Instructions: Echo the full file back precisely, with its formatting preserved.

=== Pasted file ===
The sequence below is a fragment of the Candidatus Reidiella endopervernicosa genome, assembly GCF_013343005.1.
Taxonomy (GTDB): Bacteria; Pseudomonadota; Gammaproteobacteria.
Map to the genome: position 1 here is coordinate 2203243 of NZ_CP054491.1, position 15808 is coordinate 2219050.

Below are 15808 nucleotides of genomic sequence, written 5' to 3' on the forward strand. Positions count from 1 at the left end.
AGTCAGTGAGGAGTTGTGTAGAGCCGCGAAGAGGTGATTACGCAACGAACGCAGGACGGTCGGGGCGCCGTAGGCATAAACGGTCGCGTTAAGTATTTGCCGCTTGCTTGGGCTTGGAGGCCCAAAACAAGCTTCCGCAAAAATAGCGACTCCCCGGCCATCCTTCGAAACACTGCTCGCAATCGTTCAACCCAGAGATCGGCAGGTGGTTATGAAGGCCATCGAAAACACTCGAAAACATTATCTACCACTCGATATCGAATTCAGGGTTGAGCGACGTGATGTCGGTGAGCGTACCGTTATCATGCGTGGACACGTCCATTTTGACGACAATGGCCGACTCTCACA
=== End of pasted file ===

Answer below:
The sequence below is a fragment of the Candidatus Reidiella endopervernicosa genome, assembly GCF_013343005.1.
Taxonomy (GTDB): Bacteria; Pseudomonadota; Gammaproteobacteria.
Map to the genome: position 1 here is coordinate 2203243 of NZ_CP054491.1, position 15808 is coordinate 2219050.

Below are 15808 nucleotides of genomic sequence, written 5' to 3' on the forward strand. Positions count from 1 at the left end.
AGTCAGTGAGGAGTTGTGTAGAGCCGCGAAGAGGTGATTACGCAACGAACGCAGGACGGTCGGGGCGCCGTAGGCATAAACGGTCGCGTTAAGTATTTGCCGCTTGCTTGGGCTTGGAGGCCCAAAACAAGCTTCCGCAAAAATAGCGACTCCCCGGCCATCCTTCGAAACACTGCTCGCAATCGTTCAACCCAGAGATCGGCAGGTGGTTATGAAGGCCATCGAAAACACTCGAAAACATTATCTACCACTCGATATCGAATTCAGGGTTGAGCGACGTGATGTCGGTGAGCGTACCGTTATCATGCGTGGACACGTCCATTTTGACGACAATGGCCGACTCTCACA